Physical concepts governing the structure and function of biological macromolecules; general properties, spatial structure, energy levels, dynamics and functions, and relation to other complex physical systems such as glasses; recent research in biomolecular physics; physical techniques and concepts from theoretical physics emphasized.
The purpose of this independent study is to give students hands-on experience in using computers to model neural systems. A neural system is a system of interconnected neural elements, or units. Students will use existing computer programs which will simulate real neural systems. They will compare the behavior of the model units with neurophysiological data on real neurons. The neural system models will all perform a useful computation, and the similarity between the behaviors of model units and real neurons will give students insight into how the real nervous system may actually work.
BME 695L at Purdue University (2011) 19 Lectures.
Taught by James Leary
Selected Topics: designing/testing integrated nanomedical systems, theranostics, molecular imaging, cell targeting, cell entry mechanisms, zeta potentials, surface chemistry, nanodelivery systems, molecular biosensor feedback control systems,nanotoxicity, XPS,cancer detection and intervention, AFM, quality control in manufacturing, FDA/ EPA regulatory issues.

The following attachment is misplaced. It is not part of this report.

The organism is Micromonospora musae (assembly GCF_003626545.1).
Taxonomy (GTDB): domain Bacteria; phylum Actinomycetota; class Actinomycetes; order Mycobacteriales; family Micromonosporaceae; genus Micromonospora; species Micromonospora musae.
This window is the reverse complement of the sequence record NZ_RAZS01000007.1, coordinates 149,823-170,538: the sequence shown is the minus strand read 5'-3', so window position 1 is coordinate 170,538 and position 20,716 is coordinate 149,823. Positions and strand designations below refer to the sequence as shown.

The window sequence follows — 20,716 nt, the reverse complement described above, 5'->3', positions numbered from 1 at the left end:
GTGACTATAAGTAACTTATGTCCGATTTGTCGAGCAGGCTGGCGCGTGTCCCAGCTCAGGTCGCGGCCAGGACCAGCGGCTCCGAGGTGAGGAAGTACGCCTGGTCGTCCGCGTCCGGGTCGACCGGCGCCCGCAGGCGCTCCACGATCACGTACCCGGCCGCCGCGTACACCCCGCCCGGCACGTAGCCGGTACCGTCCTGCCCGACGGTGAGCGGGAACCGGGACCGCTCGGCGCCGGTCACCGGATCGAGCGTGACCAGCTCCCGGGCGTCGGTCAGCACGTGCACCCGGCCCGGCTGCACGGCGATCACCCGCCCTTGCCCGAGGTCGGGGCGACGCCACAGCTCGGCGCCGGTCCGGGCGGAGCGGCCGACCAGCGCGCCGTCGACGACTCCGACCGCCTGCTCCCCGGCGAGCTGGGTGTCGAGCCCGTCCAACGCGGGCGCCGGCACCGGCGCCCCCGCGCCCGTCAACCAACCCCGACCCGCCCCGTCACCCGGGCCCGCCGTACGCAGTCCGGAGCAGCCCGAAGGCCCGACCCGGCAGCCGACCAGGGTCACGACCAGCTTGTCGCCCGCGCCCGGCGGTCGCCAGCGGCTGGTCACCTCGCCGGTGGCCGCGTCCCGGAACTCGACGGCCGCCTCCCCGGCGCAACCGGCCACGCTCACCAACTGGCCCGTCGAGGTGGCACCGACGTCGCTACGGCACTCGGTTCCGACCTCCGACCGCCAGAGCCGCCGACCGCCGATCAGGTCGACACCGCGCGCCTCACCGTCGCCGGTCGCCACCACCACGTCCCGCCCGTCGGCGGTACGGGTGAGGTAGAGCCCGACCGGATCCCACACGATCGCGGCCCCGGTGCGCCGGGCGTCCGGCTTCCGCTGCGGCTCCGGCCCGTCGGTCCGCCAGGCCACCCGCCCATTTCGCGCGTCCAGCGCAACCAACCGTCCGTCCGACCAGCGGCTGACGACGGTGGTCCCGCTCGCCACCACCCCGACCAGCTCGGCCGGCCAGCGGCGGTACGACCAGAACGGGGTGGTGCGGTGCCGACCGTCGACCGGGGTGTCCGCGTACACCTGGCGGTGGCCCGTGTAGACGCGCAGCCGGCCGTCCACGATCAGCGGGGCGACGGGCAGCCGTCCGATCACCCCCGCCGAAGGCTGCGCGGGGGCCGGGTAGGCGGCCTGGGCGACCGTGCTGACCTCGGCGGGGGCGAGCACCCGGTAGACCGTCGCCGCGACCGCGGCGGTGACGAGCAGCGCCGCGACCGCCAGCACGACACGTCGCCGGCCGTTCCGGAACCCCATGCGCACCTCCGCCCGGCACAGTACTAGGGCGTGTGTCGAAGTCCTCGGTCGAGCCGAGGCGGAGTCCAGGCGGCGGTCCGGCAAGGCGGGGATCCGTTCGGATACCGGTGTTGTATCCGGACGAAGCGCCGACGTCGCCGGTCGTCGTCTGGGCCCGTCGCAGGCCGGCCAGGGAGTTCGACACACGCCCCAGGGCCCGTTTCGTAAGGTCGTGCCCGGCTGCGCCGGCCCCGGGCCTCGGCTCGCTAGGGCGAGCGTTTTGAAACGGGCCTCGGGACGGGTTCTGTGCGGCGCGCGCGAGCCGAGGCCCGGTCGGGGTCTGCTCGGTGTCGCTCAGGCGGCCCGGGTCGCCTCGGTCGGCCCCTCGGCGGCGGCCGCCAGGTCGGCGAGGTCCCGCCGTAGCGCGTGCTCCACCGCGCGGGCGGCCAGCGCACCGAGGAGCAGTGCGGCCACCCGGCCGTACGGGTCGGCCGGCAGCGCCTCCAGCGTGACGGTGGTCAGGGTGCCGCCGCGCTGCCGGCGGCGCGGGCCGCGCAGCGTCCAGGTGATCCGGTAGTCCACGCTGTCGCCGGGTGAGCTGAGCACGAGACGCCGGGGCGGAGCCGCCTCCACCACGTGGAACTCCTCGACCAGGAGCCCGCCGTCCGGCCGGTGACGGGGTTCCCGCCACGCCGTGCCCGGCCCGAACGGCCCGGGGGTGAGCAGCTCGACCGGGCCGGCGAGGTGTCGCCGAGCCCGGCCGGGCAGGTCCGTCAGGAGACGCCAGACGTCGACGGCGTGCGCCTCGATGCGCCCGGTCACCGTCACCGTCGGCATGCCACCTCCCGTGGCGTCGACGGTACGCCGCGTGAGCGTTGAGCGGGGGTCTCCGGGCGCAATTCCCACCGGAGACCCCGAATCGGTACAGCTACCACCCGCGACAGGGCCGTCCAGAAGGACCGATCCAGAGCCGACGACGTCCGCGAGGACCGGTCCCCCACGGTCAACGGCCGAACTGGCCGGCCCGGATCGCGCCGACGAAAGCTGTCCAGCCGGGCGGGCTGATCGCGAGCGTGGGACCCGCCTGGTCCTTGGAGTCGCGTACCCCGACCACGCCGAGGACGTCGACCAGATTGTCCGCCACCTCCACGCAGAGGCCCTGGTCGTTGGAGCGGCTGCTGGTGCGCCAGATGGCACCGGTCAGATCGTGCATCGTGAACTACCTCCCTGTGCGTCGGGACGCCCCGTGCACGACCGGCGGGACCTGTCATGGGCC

An older version of the course is BME 695N (2007).
ABE 446 at The University of Illinois at Urbana-Champaign (2010) 7 Lectures.
Taught by Kaustubh Bhalerao
Selected Topics: synthetic nanostructures, micromachining, biologic nanostructures, nanodevice design rationale, biomimetic strategies, biological response to nanodevices, nanotechnology in the environment, economic and non-technical discussions surrounding nanotechnology.
BIOE 498 at The University of Illinois at Urbana-Champaign (2011) 27 Lectures.
Taught by Rashid Bashir, Taher A. Saif, Ann M Nardulli, Catherine J. Murphy
Selected Topics: BioMEMS, microfluidics, micro and nanofbrication, 3D biofabrication, cancer biology, metastasis, chemicals, radiation infectious agents, heredity, oncogenes, tumor suppressors, cancers, therapeutic nanotechnology, nanocarriers, metal nanoparticles, hyperthermia, colloidal metal nanoparticle optics, nanoparticle contrast agents, mechano-transduction, force traction microscopy, light in cell biology.
ECE 416 at The University of Illinois at Urbana-Champaign (2005) 4 Lectures
Taught by Rashid Bashir
Selected Topics: Device Fabrication Methods, DNA and Proteins, Lab on a Chip, Essentials of Microbiology, Introduction to Microfluidics, Sensing Methodologies, Integrated BioMEMS and Nanodevices.
The University of Illinois at Urbana-Champaign (2012) 18 Lectures
Taught by Saurabh Sinha
Selected Topics: molecular biology, statistics, dynamic programming, sequence alignment, hashing, genomics, hidden Markov models, gene finding, microarrays, evolutionary tree, proteomics
Topics include cancer nanotechnology, cell mechanics, molecular biology, micro & nano fabrication techniques, and microfluidics.
The University of Illinois at Urbana-Champaign (2012) 23 Lectures.